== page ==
Review by Cameron Arndt
Broken Machine is an exceptional debut album, loaded with excellent performances, and even better songs. It sets out mining a seam of dynamic blues/rock, but infuses this with some heavier fare, tender balladry, and even hints of funk and soul. Plenty of unexpected twists make for a fascinating and involving listen.
Living, as I do, way up in the wilds of Scotland, it can be quite easy for an artist like Ash Wilson, from Lincolnshire, to escape my notice – at least until his rise to greater prominence, which on the evidence of this album, is inevitable. Fortunately in the modern day there are a huge variety of methods for discovering new music, from still-kicking music magazines to the ubiquitous internet and social media, to good old fashioned word-of-mouth.
Ok, so maybe Glasgow isn’t that far off the beaten track, however it was still a fortuitous combination of the above that alerted me to Ash Wilson. King King’s Bob Fridzema – who guests on this record – mentioned Wilson as one to watch in his contribution to our Best Of 2016 article saying ‘I know I’m looking forward to what Ash Wilson is gonna do. I’ve been lucky enough to play on his upcoming album, and I think he can do great things.’
Great things indeed. From the opening, Show Me How To Love, this is an immediately impressive listen. Rattling chains – a nod to Wilson’s delta blues influences – and a rumbling, screeching guitar herald in a big, widescreen sound with plenty of space, crashing guitars and a mid-tempo, driving groove. Wilson sings in a stately, expressive voice with plenty of depth. Generally in a lower register, he hits a great falsetto on the title line and the track builds up to a thick wah-infused guitar solo underpinned by a cracking snare drum. It’s a standout track, right off the bat.
Nor is there any let up, as World’s Gone Crazy starts up immediately with a supercharged ZZ-Top drum beat and jagged guitar riff. Clocking in at a speedy two minutes, it decries a world that makes increasingly little sense, ‘I’m feeling confusion as I watch on my TV, this borderline delusion, there’s more fools around lately.’ Halfway through the track morphs into a middle section with hyper-energetic descending riff and sees Wilson hollering ‘You got me watching, but I don’t know what I’m watching you do.’ Suddenly it’s back to the original knife-like guitar part and exclamations of ‘World’s gone crazy! Everybody’s going crazy!’ It’s a rush, and there’s plenty going on even in this brisk couple of minutes. Wish it was longer!
Backing up Ash Wilson’s terrific performance on vocals and guitar is a top notch band assembled for the recordings. Stalwart bassist, Roger Inniss (Chaka Khan, Laurence Jones), joins the aforementioned Fridzema. Meanwhile, Ash’s brother, Phil, turns in an absolutely blistering performance on drums, playing with crushing intensity throughout the hard-rockin’ Hold On Now, and plenty of groove on slyly funky tracks like Lonely Room and Out Of Time – on which Fridzema is let loose to perform a typically exceptional solo.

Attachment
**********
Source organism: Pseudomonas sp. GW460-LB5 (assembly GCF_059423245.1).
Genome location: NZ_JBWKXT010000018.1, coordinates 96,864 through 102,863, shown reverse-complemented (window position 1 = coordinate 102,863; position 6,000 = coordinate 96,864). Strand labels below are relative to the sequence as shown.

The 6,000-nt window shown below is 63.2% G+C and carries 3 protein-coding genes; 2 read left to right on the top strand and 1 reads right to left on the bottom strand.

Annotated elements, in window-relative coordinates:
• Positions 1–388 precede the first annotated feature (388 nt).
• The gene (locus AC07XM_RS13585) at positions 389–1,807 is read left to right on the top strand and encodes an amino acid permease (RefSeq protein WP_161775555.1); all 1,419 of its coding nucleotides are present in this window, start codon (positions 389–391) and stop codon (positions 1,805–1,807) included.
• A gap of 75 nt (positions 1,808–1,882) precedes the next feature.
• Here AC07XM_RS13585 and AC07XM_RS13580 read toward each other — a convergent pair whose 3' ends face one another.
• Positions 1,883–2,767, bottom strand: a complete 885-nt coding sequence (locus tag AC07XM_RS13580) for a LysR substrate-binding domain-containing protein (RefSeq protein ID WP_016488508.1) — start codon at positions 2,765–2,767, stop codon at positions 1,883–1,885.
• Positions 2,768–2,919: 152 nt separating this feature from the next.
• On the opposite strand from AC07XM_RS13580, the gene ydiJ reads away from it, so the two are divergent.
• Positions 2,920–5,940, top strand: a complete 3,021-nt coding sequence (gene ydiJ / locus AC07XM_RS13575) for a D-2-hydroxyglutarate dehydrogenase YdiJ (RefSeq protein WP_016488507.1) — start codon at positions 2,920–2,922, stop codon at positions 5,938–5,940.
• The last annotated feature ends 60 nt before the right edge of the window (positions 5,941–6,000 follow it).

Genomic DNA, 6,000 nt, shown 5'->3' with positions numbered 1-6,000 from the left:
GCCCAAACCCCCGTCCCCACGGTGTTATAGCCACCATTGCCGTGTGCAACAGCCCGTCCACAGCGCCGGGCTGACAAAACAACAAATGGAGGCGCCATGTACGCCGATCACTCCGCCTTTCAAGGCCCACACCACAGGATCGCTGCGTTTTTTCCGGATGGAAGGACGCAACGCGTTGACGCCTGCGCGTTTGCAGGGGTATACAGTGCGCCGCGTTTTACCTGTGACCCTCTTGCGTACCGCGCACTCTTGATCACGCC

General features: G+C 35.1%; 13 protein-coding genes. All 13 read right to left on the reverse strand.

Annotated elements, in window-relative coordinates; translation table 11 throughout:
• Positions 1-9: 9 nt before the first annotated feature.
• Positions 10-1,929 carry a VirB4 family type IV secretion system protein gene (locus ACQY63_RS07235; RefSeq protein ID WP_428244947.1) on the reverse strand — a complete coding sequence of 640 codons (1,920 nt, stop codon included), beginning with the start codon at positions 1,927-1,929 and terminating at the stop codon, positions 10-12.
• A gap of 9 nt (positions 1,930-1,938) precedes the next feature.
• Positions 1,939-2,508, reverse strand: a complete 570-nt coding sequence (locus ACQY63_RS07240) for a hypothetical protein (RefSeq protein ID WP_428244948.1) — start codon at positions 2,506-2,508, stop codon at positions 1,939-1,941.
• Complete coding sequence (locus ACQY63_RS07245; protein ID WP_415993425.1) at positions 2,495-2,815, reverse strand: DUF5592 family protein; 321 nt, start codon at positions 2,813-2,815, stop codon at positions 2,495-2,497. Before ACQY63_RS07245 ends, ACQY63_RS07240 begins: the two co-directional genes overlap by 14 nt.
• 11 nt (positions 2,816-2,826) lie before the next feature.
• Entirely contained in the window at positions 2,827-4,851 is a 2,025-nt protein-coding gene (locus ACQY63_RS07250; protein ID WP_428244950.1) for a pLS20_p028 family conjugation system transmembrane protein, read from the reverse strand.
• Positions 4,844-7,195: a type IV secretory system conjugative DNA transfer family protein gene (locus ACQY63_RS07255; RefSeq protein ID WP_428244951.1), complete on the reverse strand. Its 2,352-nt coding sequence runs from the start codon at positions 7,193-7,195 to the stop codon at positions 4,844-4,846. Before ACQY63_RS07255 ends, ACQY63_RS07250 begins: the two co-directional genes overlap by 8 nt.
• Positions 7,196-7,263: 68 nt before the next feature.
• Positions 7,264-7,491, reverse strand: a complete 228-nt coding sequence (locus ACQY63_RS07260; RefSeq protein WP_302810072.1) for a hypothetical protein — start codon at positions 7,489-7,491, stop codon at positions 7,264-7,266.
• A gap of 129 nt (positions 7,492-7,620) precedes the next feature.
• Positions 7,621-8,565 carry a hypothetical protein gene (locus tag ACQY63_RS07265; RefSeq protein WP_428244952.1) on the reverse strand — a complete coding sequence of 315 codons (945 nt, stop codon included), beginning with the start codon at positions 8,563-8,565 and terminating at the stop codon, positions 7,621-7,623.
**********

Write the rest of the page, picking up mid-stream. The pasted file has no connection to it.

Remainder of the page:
Phil Wilson also produced the record, and has done a first-class job of it. The drums in particular come through brilliantly, but he’s not scrimped on the other instruments and the entire CD sounds fantastic. It’s little surprise, either, to see it was recorded at Nottinghamshire’s Superfly Studios – a watchword for quality in modern British blues/rock.
Throughout the album Ash Wilson never lets the songs settle, there’s no stagnant 12-bar chord sequences or tired lyrical clichés. A few songs do, however, ride along on a great shuffle beat. One such number is Peace And Love. With lyrics about a relationship breaking down, and sweet lead guitar licks that dance around the vocal, the choruses feature a final plea given extra heft by a choir of voices singing the word ‘howlin’ before Wilson cries ‘for peace and love.’
The title track also explores a damaged relationship, likening the two people involved to pieces of a broken machine, two parts that should work together but do not match. The tale is told within a simply tremendous song, with an atmospheric intro, striking hard rock riff, great Hammond organ backing and more stellar drumming. In the chorus short, stabbed, ascending guitar chords give an epic feel to match the soaring melody. Capped off with a brief but perfectly formed guitar solo, this is very much the top pick of the record for me.
Jesse Davey of The Hoax makes a guest appearance on The Hitcher, providing a slightly more biting second solo to contrast with Wilson’s polished, restrained effort earlier in the track. The song itself has an ethereal, dreamy vibe and light shuffle beat. Floating backing vocals in the choruses begin to overlap more and more as the track seems to dissipate towards the end, finally vanishing like a comfortable, hazy mist slowly clearing away. It’s almost hypnotic, and enthralling.
There’s a lot going on on this album, but Ash Wilson is unquestionably the star of the show. He’s crafted a set of vibrant, absorbing songs, and delivers them with a unique, passionate vocal and rich, expansive guitar playing – check out the haunting Words Of A Woman which kicks back in with a terrific wah-pedal solo just when you think it’s over, or the closing Holding Hands, a tender ballad laced with Clapton-esque guitar. I’m delighted I happened upon this record and can absolutely endorse Mr Fridzema’s recommendation. This is one you need to hear!
Broken Machine is released 21st April 2017.
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